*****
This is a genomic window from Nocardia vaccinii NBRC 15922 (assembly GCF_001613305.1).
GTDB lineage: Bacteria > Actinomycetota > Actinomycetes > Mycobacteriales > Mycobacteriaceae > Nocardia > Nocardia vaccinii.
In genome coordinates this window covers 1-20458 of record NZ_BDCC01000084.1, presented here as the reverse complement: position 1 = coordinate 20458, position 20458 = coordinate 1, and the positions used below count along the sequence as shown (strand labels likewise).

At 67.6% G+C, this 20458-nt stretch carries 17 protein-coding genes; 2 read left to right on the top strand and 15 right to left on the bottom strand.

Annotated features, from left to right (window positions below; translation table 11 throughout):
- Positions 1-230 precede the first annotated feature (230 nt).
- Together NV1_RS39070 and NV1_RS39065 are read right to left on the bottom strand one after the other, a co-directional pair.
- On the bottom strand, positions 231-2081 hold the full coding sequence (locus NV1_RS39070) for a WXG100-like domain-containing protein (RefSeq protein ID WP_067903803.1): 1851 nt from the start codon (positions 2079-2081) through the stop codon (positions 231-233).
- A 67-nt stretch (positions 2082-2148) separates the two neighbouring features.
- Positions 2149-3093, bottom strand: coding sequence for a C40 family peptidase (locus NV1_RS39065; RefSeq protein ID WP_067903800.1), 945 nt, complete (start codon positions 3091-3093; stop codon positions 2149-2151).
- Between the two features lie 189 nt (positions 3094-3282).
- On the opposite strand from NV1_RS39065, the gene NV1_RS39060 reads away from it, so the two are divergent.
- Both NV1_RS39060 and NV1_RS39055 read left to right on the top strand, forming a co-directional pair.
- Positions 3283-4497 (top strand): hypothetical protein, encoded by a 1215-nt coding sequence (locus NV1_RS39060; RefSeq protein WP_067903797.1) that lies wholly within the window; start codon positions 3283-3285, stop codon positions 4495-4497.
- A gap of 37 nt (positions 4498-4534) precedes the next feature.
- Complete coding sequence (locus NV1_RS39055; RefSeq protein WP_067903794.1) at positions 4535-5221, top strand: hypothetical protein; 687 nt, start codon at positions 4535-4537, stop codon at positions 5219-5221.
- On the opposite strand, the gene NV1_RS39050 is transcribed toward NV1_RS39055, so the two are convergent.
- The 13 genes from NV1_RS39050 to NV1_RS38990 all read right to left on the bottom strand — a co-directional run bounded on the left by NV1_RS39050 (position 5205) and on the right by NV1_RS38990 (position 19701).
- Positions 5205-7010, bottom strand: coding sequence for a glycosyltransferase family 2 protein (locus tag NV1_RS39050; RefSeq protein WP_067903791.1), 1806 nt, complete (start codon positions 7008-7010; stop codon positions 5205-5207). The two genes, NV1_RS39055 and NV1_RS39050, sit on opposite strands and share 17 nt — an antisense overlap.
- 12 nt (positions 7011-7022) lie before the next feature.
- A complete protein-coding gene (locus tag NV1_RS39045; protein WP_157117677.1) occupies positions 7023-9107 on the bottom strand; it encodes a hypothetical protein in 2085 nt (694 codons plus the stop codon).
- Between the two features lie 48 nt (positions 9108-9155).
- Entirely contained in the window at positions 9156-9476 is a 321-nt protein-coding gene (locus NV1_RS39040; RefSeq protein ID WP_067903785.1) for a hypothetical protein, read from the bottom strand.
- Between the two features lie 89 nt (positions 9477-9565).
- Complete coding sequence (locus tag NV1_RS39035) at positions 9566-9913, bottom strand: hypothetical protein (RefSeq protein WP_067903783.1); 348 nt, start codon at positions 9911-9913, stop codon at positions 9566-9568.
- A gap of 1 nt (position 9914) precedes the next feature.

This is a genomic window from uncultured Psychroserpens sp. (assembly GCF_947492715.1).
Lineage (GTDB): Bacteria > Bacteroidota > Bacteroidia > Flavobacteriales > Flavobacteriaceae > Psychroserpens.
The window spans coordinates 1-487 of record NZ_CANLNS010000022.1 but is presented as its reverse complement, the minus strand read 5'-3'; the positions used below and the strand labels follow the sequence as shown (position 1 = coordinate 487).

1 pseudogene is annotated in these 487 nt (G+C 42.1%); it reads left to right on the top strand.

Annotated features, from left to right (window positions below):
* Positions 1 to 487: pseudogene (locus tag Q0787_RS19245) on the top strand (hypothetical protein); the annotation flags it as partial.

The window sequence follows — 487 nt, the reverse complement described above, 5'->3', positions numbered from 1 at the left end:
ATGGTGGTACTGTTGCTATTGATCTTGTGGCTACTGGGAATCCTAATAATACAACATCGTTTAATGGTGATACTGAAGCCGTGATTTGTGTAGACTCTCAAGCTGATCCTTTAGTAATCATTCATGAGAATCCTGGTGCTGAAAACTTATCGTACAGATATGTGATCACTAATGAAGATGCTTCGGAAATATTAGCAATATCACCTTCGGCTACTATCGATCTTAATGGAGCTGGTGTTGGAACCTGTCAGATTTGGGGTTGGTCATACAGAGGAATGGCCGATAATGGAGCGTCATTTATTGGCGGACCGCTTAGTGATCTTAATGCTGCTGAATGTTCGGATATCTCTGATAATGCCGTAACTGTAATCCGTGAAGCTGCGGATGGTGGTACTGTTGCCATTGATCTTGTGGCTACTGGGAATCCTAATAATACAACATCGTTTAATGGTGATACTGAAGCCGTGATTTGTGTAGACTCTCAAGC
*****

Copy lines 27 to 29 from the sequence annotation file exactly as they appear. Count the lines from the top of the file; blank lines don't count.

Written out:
This is a genomic window from uncultured Psychroserpens sp. (assembly GCF_947492715.1).
Lineage (GTDB): Bacteria > Bacteroidota > Bacteroidia > Flavobacteriales > Flavobacteriaceae > Psychroserpens.
The window spans coordinates 1-487 of record NZ_CANLNS010000022.1 but is presented as its reverse complement, the minus strand read 5'-3'; the positions used below and the strand labels follow the sequence as shown (position 1 = coordinate 487).